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Trees to clamber up

I’ve been taking my lads to Jacob Ballas Gardens since it first opened and that was before they could walk. In the early days, we didn’t get past the small water-play garden, which was lovely, cool, calm, and easy for Mum (and Dad). But the world suddenly got bigger, and every nook and cranny of Jacob Ballas has now been explored.

It is a regular feature in our adventure itinerary, because the boys always find something new to do. They’re able to do things like climb trees, throw rocks in the water, walk across logs in the “creek,” the fish nibble their fingers, they can climb all over big chunks of wood in the centre of the park, explore the herb garden, challenge themselves in a maze, play with sand, navigate the tree house, and so much more. Every time we go there, they focus on something different, so after nearly five years I’m pleased to say, they’re still loving it.

I like it because it’s a place where my boys can get dirty, and while they’re not able to experience these sorts of activities in a natural environment like I did as a kid, I like the fact I can take them there and they can be free. As time goes on, they might even enjoy the educational aspect of the gardens – something that is slowly coming to their attention – but for now, it’s about going hard and being boys. 

One great thing in the park is a couple of really climbable trees. I have climbers, and my eldest, Lex, is a prodigious climber. I love watching them clamber up into the trees, although on a recent foray into the garden, Lex got up too high for my comfort, and rather than listening to his Mum, he got attacked by red ants up in its lofty heights. That certainly got him down. 

The tree house is a popular feature and it’s always full of kids. If you’ve visited in recent months to a closed shop, you’ll be happy to know that the tree house is open again, but the slides remain closed. I believe they had a major red ant problem in 2011 but it’s nearly fixed, and due to open in its entirety again soon. Keep checking online if this is an issue for you.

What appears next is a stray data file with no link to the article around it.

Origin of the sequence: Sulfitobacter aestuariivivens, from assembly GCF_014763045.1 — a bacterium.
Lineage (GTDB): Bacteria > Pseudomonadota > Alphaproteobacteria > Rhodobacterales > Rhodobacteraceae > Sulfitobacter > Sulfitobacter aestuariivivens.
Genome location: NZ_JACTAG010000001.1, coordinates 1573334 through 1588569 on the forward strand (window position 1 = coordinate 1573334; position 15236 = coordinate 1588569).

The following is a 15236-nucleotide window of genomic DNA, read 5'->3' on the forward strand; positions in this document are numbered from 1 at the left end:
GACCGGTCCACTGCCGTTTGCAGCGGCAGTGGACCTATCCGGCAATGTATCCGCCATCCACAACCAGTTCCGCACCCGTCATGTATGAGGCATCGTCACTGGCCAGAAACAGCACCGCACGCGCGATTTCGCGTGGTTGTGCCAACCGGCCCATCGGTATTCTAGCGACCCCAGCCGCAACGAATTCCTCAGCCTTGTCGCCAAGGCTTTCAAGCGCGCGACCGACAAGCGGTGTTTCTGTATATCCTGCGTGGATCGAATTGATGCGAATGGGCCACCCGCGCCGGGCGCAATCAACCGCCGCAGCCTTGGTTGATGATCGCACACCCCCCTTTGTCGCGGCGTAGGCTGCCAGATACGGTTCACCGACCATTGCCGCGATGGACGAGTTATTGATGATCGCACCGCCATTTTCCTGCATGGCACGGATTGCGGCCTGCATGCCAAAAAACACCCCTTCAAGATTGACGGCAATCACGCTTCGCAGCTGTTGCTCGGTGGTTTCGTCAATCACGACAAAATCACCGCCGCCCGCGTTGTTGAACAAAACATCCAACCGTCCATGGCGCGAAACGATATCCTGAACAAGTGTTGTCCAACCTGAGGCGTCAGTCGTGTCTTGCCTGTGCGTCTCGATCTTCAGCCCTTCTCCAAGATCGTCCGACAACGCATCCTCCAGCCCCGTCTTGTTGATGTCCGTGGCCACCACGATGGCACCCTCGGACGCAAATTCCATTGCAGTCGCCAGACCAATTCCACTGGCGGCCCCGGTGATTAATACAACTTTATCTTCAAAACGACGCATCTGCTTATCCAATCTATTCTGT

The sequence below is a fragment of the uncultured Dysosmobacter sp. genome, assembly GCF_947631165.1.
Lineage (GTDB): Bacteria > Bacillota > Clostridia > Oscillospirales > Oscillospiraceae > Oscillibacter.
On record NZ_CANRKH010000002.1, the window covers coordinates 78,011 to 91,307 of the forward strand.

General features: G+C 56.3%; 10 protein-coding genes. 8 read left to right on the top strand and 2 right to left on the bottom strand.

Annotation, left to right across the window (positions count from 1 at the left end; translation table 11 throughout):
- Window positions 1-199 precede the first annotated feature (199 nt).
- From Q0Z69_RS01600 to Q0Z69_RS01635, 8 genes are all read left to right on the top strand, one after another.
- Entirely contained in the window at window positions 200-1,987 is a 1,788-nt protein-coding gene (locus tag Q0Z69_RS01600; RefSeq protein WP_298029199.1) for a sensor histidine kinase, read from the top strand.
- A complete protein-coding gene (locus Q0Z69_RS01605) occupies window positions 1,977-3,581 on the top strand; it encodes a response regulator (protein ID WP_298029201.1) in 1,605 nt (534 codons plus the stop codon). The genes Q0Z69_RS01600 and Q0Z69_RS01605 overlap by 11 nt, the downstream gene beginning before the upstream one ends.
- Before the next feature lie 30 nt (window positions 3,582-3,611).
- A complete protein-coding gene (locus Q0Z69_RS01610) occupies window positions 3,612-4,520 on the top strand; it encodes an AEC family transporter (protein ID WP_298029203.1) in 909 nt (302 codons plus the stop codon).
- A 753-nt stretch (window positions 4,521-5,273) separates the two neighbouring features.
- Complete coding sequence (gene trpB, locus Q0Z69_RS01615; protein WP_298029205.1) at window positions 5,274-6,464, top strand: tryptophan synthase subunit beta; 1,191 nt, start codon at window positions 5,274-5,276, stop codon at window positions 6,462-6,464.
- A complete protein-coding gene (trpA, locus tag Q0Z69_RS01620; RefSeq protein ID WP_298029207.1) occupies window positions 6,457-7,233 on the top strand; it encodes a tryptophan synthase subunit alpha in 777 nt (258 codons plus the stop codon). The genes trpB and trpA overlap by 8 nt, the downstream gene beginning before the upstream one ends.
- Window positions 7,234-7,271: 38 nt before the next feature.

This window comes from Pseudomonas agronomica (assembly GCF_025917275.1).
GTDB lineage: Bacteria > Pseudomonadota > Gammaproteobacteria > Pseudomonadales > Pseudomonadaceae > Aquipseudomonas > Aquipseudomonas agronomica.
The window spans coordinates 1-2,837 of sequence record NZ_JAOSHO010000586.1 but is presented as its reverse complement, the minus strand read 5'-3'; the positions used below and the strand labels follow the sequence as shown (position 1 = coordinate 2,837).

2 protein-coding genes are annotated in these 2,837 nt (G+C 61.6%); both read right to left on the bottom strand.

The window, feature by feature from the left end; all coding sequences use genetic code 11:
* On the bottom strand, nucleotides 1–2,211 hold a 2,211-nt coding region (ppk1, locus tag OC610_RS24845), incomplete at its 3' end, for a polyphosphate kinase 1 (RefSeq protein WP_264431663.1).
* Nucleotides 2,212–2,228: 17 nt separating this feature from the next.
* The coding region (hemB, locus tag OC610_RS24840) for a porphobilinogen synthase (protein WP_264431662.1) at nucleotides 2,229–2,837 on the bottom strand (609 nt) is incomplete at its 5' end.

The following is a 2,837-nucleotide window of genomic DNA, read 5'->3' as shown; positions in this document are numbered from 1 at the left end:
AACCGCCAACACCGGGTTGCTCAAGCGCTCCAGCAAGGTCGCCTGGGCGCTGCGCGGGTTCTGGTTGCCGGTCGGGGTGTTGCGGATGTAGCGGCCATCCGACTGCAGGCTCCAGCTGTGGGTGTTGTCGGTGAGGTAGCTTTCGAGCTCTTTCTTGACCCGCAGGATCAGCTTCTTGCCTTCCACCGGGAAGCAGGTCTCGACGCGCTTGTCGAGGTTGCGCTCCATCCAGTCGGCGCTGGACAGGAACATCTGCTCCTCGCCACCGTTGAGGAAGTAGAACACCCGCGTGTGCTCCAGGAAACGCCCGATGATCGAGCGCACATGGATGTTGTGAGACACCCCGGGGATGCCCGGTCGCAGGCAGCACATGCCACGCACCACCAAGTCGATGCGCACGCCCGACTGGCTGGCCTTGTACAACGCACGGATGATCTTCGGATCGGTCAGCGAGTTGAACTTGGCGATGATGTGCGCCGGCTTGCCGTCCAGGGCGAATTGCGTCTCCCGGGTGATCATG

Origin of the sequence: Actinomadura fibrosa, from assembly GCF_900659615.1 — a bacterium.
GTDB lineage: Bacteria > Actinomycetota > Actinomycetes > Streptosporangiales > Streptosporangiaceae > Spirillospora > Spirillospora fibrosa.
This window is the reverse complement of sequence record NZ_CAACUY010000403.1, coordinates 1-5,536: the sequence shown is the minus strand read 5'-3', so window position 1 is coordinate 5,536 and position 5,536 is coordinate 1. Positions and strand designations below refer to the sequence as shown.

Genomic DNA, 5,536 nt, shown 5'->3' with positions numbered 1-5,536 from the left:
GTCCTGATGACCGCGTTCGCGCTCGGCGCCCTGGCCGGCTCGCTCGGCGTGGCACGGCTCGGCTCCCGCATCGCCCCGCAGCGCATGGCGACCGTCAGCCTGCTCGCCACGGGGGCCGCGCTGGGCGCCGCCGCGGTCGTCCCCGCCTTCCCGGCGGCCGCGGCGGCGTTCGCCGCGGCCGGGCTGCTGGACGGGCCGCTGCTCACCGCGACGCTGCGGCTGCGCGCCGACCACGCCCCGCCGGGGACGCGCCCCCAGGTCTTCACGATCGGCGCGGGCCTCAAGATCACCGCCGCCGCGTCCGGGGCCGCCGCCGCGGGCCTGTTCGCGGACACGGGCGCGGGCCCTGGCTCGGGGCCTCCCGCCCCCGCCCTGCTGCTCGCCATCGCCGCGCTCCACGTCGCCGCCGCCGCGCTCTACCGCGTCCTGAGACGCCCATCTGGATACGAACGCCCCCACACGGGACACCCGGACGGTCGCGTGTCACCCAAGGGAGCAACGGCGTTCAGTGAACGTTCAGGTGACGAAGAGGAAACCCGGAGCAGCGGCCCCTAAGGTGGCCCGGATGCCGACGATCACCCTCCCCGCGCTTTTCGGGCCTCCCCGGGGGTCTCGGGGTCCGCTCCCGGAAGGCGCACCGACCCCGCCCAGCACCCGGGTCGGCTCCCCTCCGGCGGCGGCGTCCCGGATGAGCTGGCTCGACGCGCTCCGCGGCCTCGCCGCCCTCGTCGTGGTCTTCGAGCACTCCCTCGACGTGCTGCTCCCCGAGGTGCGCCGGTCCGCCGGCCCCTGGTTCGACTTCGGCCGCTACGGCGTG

Highlights and reminders:

  • There’s lots of natural stuff to look at beyond the plants – such as bugs, caterpillars, squirrels, fish, turtles, and more. One rainy day we found a beautiful tree frog perched on a leaf, so this aspect of the adventure is always awesome, as the boys love checking out live “stuff”
  • The mosquitoes come out during key hours, so at least wear the mosquito patch if you’re worried – I don’t usually bother
  • The ants are pretty ferocious, so before you sit down check the ant activity in the vicinity. The big red ants hurt, but the sting is over and done with pretty quickly
  • On really hot days, it can get REALLY uncomfortable in the gardens – so not always a relaxing adventure option. Mornings and late afternoons are best
  • The little water park is great for the bubbas, but as there’s no shade over this area, bring plenty of sun protection, including swim suits
  • Hats, long sleeve t-shirts, lots of water, healthy snacks, etc… are all necessary, however we were once told off for eating our home brought snacks – I’ve never seen it listed as an issue. If you forget to pack your bags of snacks, the cafe at the entrance is very good, with some great healthy options, as well as plenty of unhealthy options that make kids smile. So if your nippers get hungry, it’s just a short distance away
Treehouse and Slides

Treehouse and Slides

It’s free to get in, and it’s open 8am to 7pm Tues-Sun and closed Mondays, except if it’s a public holiday. You cannot take bikes or scooters into the park, and unaccompanied adults are not allowed to enter – i.e. you must be with a child. Alternatively, kids must be accompanied by an adult. It’s designed for kids up to 12 years old, and if you’re kids are of an age, you can download the map of the flora and fauna to make it a bit more educational.

Enjoy. We love it and are convinced there’s something for everyone.

Cheers

Andrea

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